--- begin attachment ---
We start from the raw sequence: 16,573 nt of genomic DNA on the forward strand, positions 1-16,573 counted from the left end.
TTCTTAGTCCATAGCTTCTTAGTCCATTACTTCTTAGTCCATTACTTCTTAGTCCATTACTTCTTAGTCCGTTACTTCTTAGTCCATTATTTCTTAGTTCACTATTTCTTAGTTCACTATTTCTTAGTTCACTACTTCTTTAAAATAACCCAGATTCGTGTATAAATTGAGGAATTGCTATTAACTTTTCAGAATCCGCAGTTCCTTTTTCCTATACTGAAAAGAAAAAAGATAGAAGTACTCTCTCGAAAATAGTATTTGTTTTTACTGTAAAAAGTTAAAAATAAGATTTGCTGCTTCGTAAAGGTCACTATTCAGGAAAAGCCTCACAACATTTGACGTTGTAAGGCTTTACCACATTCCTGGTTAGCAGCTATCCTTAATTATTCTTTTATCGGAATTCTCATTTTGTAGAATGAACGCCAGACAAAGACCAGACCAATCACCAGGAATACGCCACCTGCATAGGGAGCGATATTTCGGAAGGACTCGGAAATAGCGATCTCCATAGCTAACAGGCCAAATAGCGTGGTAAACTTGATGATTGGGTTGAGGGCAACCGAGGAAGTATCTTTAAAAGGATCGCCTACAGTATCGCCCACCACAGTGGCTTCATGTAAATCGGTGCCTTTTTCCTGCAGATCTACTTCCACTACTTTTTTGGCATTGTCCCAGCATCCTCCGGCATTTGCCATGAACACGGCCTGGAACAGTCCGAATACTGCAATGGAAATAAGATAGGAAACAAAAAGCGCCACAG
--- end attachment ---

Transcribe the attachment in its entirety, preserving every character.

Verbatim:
We start from the raw sequence: 16,573 nt of genomic DNA on the forward strand, positions 1-16,573 counted from the left end.
TTCTTAGTCCATAGCTTCTTAGTCCATTACTTCTTAGTCCATTACTTCTTAGTCCATTACTTCTTAGTCCGTTACTTCTTAGTCCATTATTTCTTAGTTCACTATTTCTTAGTTCACTATTTCTTAGTTCACTACTTCTTTAAAATAACCCAGATTCGTGTATAAATTGAGGAATTGCTATTAACTTTTCAGAATCCGCAGTTCCTTTTTCCTATACTGAAAAGAAAAAAGATAGAAGTACTCTCTCGAAAATAGTATTTGTTTTTACTGTAAAAAGTTAAAAATAAGATTTGCTGCTTCGTAAAGGTCACTATTCAGGAAAAGCCTCACAACATTTGACGTTGTAAGGCTTTACCACATTCCTGGTTAGCAGCTATCCTTAATTATTCTTTTATCGGAATTCTCATTTTGTAGAATGAACGCCAGACAAAGACCAGACCAATCACCAGGAATACGCCACCTGCATAGGGAGCGATATTTCGGAAGGACTCGGAAATAGCGATCTCCATAGCTAACAGGCCAAATAGCGTGGTAAACTTGATGATTGGGTTGAGGGCAACCGAGGAAGTATCTTTAAAAGGATCGCCTACAGTATCGCCCACCACAGTGGCTTCATGTAAATCGGTGCCTTTTTCCTGCAGATCTACTTCCACTACTTTTTTGGCATTGTCCCAGCATCCTCCGGCATTTGCCATGAACACGGCCTGGAACAGTCCGAATACTGCAATGGAAATAAGATAGGAAACAAAAAGCGCCACAG